The United States Army has warned military recruiters to treat the growing presence of armed citizens congregating around military recruiting centers across the country as a security threat. After last week's deadly shootings at two separate military centers in Chattanooga, Tennessee that left four U.S. Marines and a Navy sailor dead, groups of gun-toting citizens have gathered outside of military recruitment centers in an effort to protect the gun-free zones from potential attacks. 

Soldiers have been told to avoid anyone standing outside of recruiting centers attempting to offer protection and report to local law enforcement if they feel threatened, according to a U.S. Army Recruiting Command policy letter released Monday, reported Stars and Stripes. The presence of heavily-armed civilians outside of recruiting centers has raised questions of safety.

"I'm sure the citizens mean well, but we cannot assume this in every case and we do not want to advocate this behavior," said the Army Command Operations Center-Security Division letter, which was authenticated by the service. The letter ordered soldiers to avoid interacting or acknowledging the armed civilians.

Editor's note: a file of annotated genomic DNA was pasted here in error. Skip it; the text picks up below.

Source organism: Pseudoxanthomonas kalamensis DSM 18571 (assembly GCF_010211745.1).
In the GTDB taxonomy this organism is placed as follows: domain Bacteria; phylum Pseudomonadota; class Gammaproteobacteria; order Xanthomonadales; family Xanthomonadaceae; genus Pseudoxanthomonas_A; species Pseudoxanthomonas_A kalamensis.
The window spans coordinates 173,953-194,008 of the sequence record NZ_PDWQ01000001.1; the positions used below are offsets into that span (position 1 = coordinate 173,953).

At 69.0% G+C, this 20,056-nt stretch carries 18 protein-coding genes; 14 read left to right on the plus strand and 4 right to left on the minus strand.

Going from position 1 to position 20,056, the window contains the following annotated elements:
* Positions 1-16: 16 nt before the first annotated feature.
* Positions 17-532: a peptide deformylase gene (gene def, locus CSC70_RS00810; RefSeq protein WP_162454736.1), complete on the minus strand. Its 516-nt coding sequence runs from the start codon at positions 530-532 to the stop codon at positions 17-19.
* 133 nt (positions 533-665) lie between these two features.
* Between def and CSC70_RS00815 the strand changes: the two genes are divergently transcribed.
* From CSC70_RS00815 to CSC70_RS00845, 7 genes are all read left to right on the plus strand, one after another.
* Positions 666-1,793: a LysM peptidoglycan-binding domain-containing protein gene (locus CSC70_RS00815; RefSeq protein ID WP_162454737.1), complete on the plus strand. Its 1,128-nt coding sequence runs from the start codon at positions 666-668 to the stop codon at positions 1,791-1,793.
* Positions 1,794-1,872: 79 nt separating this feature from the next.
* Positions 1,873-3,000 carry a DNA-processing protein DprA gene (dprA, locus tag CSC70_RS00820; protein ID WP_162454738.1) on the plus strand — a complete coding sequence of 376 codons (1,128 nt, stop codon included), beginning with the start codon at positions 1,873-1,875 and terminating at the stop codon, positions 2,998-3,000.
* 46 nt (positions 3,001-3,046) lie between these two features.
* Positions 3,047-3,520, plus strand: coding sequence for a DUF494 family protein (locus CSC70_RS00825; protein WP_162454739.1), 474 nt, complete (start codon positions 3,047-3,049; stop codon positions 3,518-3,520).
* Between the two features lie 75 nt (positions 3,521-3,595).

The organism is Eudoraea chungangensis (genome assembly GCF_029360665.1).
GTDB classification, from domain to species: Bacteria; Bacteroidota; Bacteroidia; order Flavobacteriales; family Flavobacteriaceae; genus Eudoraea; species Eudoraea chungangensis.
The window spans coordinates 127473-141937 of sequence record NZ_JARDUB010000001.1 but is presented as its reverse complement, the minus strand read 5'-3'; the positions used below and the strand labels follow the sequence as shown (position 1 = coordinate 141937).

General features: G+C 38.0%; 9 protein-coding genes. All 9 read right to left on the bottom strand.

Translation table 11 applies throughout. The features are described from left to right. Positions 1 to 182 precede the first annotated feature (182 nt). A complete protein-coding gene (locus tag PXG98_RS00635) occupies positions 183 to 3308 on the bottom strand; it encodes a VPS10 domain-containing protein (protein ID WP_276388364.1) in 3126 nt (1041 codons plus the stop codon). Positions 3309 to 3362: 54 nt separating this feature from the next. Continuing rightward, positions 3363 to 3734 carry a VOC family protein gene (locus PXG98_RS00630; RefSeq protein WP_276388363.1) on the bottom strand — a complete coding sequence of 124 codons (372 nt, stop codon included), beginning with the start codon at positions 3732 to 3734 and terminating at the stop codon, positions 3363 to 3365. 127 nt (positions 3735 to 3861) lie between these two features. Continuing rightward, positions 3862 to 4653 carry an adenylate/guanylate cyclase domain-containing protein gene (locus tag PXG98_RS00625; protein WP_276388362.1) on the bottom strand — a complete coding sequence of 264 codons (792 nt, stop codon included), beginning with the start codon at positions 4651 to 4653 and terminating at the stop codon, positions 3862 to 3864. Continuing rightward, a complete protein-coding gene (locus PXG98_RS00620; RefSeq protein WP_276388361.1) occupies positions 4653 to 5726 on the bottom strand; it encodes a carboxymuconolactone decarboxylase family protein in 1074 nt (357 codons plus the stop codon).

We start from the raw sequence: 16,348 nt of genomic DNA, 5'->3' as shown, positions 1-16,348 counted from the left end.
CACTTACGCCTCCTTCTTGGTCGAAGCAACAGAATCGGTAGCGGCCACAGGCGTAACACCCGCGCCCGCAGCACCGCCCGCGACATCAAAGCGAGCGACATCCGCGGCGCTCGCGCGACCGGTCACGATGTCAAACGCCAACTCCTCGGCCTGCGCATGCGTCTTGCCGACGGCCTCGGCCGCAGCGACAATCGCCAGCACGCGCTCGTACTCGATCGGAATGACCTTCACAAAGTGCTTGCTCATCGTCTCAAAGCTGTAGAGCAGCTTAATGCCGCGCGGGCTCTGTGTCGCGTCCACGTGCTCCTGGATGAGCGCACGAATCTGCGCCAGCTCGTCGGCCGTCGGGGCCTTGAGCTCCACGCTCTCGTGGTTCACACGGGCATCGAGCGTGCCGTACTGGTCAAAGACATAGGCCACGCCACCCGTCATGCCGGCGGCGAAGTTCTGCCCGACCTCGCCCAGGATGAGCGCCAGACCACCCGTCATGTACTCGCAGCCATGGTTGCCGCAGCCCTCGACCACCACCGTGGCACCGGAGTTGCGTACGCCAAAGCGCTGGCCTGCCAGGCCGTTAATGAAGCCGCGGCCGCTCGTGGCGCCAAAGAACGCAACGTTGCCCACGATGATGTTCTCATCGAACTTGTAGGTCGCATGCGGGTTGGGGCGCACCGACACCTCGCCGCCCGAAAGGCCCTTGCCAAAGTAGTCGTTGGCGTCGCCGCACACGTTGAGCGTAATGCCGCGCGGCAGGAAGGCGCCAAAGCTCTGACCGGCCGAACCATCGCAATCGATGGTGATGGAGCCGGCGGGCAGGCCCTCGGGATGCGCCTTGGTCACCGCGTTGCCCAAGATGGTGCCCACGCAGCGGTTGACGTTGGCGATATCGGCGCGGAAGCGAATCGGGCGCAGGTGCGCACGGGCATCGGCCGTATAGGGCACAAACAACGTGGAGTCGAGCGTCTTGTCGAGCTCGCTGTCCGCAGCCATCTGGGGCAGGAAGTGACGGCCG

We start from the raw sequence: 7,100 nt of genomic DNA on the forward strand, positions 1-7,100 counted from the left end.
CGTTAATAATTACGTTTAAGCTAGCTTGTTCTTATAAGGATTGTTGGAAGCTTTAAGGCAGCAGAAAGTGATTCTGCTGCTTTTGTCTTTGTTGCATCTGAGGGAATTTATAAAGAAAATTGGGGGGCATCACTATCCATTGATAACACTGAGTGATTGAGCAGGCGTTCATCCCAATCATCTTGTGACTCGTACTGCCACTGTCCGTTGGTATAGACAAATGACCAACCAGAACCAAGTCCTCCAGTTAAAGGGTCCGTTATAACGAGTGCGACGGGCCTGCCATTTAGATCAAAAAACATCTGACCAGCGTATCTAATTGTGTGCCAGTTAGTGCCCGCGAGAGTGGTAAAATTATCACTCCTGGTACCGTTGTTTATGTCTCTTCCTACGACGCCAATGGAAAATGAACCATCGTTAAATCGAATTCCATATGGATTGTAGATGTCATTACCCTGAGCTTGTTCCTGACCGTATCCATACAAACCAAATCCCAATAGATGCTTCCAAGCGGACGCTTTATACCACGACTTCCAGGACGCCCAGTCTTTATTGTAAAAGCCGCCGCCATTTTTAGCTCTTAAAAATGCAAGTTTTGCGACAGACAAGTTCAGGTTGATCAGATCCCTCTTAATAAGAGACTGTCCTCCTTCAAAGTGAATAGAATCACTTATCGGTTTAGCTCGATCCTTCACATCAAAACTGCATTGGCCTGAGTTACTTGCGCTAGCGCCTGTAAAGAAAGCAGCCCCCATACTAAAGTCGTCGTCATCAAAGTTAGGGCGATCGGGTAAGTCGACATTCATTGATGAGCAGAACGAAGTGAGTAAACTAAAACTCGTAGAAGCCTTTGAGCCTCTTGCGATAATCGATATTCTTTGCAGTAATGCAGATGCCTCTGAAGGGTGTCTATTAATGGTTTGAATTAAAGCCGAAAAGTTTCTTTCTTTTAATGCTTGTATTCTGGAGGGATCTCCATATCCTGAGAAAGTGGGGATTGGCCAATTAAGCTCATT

Mohammod Youssuf Abdulazeez fired into the front of a strip mall recruiting center in Chattanooga on July 16, before driving to a Navy facility a few miles away where he shot and killed four Marines and several other service members, one of whom succumbed to his injuries two days later. Abdulazeez was killed the same day by police at the Navy facility. 

The national group Oath Keepers told members Monday to "step up in their community and stand guard at their local recruiting stations and Reserve centers (anywhere our military personnel are forced to be unarmed while exposed to attack)."

"While we greatly appreciate the support of the American public during this tragedy, we ask that citizens do not stand guard at our recruiting offices," Capt. Jim Stenger, a Marine Corps recruiting public affairs officer told the Associated Press Tuesday. "Our continued public trust lies among our trained first responders for the safety of the communities where we live and work."